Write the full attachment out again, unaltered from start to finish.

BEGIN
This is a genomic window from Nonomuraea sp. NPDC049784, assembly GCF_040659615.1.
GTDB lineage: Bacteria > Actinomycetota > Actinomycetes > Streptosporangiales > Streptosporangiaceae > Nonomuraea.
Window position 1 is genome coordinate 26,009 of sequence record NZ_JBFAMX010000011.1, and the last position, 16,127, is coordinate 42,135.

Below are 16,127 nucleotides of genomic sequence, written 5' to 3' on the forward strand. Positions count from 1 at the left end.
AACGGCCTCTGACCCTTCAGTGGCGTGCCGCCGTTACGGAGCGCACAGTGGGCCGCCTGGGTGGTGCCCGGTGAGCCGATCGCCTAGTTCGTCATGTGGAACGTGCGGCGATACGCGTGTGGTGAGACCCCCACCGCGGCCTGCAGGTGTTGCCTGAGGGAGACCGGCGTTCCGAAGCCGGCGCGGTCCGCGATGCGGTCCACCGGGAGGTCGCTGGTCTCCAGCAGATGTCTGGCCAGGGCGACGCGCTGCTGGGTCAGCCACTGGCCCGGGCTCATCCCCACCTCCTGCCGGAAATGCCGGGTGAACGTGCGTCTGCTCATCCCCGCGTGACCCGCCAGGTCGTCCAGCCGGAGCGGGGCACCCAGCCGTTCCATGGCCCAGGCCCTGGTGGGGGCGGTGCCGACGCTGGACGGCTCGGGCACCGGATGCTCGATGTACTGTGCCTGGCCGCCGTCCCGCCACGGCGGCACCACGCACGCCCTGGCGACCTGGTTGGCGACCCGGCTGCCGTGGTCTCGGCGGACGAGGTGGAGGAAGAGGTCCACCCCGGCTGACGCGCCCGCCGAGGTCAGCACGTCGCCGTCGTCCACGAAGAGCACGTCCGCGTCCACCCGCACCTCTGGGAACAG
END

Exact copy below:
This is a genomic window from Nonomuraea sp. NPDC049784, assembly GCF_040659615.1.
GTDB lineage: Bacteria > Actinomycetota > Actinomycetes > Streptosporangiales > Streptosporangiaceae > Nonomuraea.
Window position 1 is genome coordinate 26,009 of sequence record NZ_JBFAMX010000011.1, and the last position, 16,127, is coordinate 42,135.

Below are 16,127 nucleotides of genomic sequence, written 5' to 3' on the forward strand. Positions count from 1 at the left end.
AACGGCCTCTGACCCTTCAGTGGCGTGCCGCCGTTACGGAGCGCACAGTGGGCCGCCTGGGTGGTGCCCGGTGAGCCGATCGCCTAGTTCGTCATGTGGAACGTGCGGCGATACGCGTGTGGTGAGACCCCCACCGCGGCCTGCAGGTGTTGCCTGAGGGAGACCGGCGTTCCGAAGCCGGCGCGGTCCGCGATGCGGTCCACCGGGAGGTCGCTGGTCTCCAGCAGATGTCTGGCCAGGGCGACGCGCTGCTGGGTCAGCCACTGGCCCGGGCTCATCCCCACCTCCTGCCGGAAATGCCGGGTGAACGTGCGTCTGCTCATCCCCGCGTGACCCGCCAGGTCGTCCAGCCGGAGCGGGGCACCCAGCCGTTCCATGGCCCAGGCCCTGGTGGGGGCGGTGCCGACGCTGGACGGCTCGGGCACCGGATGCTCGATGTACTGTGCCTGGCCGCCGTCCCGCCACGGCGGCACCACGCACGCCCTGGCGACCTGGTTGGCGACCCGGCTGCCGTGGTCTCGGCGGACGAGGTGGAGGAAGAGGTCCACCCCGGCTGACGCGCCCGCCGAGGTCAGCACGTCGCCGTCGTCCACGAAGAGCACGTCCGCGTCCACCCGCACCTCTGGGAACAG